Asia Corporate Payment Survey 2018: Regional giants grapple with rising credit risks
Coface’s 2018 Asia Corporate Payment Survey covers nine economies. Data collection took place during the fourth quarter of 2017, and valid responses were collected from almost 3,000 companies. Respondents in Asia were under pressure to further extend their payment terms. Average payment terms increased to 64 days in 2017, up from 59 days in 2016. This is in line with the trend observed in Asia since 2015. Payment delays also increased in 2017, according to our survey. The proportion of respondents who experienced payment delays exceeding 120 days increased to 16.5% in 2017, from 12.5% in 2016. Payment delays were longest in China and India; shortest in Malaysia, Taiwan, and Japan. Divergences were also apparent among sectors: the energy and construction sectors featured the highest proportion of respondents reporting payment delays of 90 days or above.
The main reason behind longer payment delays in 2017 was customers’ financial difficulties, which were due to due to fierce competition impacting margins, as well as lack of financial resources.
In terms of cash flow risks, we examine the ratio of ultra-long payment delays (exceeding 180 days) as a percentage of total annual turnover. When these constitute more than 2% of a company’s annual turnover, its cash flow may be at risk. The proportion of respondents experiencing ultra-long payment delays exceeding 2% of annual turnover increased from 26% in 2016 to 33% in 2017. More worryingly, the number of companies with more than 10% of their annual turnover tied up in ultra-long payment delays increased to 10% in 2017, compared to 5% in 2016.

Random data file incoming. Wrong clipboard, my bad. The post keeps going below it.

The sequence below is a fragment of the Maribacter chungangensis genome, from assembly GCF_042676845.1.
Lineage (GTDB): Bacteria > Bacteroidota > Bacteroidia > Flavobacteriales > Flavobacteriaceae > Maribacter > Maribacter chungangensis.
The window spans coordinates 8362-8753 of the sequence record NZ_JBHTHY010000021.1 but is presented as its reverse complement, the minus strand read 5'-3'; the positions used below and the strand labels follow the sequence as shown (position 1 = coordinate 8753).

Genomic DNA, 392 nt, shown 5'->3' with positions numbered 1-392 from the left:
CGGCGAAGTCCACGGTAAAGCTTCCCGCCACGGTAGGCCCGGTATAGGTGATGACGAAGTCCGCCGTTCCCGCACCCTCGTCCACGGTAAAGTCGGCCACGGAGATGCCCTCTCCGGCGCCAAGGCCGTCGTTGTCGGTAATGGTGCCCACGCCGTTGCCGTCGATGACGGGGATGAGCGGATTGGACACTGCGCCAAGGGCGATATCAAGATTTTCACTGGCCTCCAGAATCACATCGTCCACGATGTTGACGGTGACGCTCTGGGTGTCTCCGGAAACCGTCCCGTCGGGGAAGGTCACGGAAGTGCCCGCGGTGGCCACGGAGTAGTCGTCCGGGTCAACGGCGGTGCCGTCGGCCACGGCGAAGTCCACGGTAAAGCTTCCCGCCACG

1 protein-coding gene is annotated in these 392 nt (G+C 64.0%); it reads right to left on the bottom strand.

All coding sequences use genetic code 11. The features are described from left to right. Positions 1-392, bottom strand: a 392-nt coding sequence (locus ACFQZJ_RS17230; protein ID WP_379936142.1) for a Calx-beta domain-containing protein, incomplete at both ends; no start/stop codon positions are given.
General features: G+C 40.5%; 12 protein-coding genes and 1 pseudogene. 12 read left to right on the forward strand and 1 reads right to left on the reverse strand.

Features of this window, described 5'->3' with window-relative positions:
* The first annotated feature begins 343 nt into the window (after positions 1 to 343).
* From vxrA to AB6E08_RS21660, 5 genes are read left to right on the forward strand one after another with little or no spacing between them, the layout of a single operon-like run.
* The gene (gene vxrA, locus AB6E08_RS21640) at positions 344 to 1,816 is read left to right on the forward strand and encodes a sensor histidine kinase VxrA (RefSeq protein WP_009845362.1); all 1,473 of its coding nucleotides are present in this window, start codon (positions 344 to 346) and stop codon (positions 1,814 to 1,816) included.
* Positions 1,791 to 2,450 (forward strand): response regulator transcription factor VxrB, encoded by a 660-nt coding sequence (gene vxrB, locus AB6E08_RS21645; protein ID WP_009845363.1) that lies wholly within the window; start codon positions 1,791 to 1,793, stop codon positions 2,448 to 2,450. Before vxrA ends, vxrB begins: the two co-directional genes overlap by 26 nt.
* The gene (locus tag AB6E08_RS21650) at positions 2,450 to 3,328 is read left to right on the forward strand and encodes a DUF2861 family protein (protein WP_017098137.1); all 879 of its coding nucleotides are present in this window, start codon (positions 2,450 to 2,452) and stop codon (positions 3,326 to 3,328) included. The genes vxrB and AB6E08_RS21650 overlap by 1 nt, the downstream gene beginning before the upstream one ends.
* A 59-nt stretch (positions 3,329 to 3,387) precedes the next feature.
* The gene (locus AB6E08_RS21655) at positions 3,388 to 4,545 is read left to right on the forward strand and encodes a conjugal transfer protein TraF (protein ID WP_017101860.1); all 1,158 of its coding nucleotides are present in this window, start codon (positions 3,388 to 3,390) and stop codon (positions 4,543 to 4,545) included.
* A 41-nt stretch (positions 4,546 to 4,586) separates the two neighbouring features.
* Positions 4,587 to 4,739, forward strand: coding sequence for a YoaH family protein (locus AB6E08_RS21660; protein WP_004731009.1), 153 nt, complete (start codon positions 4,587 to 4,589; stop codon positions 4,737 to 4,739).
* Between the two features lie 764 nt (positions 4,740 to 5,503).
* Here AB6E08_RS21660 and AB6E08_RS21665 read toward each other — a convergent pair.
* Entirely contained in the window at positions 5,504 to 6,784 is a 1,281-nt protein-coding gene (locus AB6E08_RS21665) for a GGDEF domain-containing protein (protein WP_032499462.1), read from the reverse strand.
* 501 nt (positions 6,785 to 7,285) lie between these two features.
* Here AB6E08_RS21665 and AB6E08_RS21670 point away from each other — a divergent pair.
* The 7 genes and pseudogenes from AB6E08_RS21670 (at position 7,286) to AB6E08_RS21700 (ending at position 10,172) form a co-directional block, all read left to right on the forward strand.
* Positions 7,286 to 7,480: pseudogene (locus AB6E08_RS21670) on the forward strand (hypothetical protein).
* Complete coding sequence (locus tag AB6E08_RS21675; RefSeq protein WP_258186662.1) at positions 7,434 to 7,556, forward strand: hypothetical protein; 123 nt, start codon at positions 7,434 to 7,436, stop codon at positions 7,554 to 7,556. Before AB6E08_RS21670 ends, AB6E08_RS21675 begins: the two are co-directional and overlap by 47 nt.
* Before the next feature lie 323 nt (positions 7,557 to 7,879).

There is a positive correlation between the proportion of respondents reporting ultralong payment delays exceeding 2% of their annual and the proportion of respondents stating that cash flows will deteriorate in 2018. The situation was worse inChina, India, and Singapore, as well as the energy, construction and transport sectors of the region.
However, economic expectations remain buoyant: 68% of respondents stated that they expect economic growth to continue to improve in 2018. This confirms an improved macroeconomic outlook that coincides with pending vulnerabilities and high risks at company level. For instance, 48% of respondents admitted that they do not use credit management tools to mitigate credit risks. In particular, credit managers inChina, Singapore, India, and Hong Kongought to be more proactive about managing risks in the context of longer payment delays and tougher economic conditions.